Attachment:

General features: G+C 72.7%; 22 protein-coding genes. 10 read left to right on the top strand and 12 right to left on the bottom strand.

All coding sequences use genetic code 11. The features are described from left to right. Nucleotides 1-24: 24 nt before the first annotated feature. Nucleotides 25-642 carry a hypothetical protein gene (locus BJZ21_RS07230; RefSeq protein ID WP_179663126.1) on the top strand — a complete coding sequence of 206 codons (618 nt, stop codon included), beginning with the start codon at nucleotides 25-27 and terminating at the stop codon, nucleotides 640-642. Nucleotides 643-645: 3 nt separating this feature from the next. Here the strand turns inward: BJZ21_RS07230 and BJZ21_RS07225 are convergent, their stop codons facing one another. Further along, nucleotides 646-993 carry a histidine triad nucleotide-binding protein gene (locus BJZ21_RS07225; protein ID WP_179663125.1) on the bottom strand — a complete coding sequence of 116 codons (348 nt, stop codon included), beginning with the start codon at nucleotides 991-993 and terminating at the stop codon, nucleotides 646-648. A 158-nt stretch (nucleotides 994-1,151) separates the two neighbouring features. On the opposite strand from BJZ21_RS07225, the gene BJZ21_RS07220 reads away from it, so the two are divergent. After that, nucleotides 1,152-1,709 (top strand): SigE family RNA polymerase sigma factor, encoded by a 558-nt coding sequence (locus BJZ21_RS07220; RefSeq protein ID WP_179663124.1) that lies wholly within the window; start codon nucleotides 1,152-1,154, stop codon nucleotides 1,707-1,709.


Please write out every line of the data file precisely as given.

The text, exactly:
General features: G+C 72.7%; 22 protein-coding genes. 10 read left to right on the top strand and 12 right to left on the bottom strand.

All coding sequences use genetic code 11. The features are described from left to right. Nucleotides 1-24: 24 nt before the first annotated feature. Nucleotides 25-642 carry a hypothetical protein gene (locus BJZ21_RS07230; RefSeq protein ID WP_179663126.1) on the top strand — a complete coding sequence of 206 codons (618 nt, stop codon included), beginning with the start codon at nucleotides 25-27 and terminating at the stop codon, nucleotides 640-642. Nucleotides 643-645: 3 nt separating this feature from the next. Here the strand turns inward: BJZ21_RS07230 and BJZ21_RS07225 are convergent, their stop codons facing one another. Further along, nucleotides 646-993 carry a histidine triad nucleotide-binding protein gene (locus BJZ21_RS07225; protein ID WP_179663125.1) on the bottom strand — a complete coding sequence of 116 codons (348 nt, stop codon included), beginning with the start codon at nucleotides 991-993 and terminating at the stop codon, nucleotides 646-648. A 158-nt stretch (nucleotides 994-1,151) separates the two neighbouring features. On the opposite strand from BJZ21_RS07225, the gene BJZ21_RS07220 reads away from it, so the two are divergent. After that, nucleotides 1,152-1,709 (top strand): SigE family RNA polymerase sigma factor, encoded by a 558-nt coding sequence (locus BJZ21_RS07220; RefSeq protein ID WP_179663124.1) that lies wholly within the window; start codon nucleotides 1,152-1,154, stop codon nucleotides 1,707-1,709.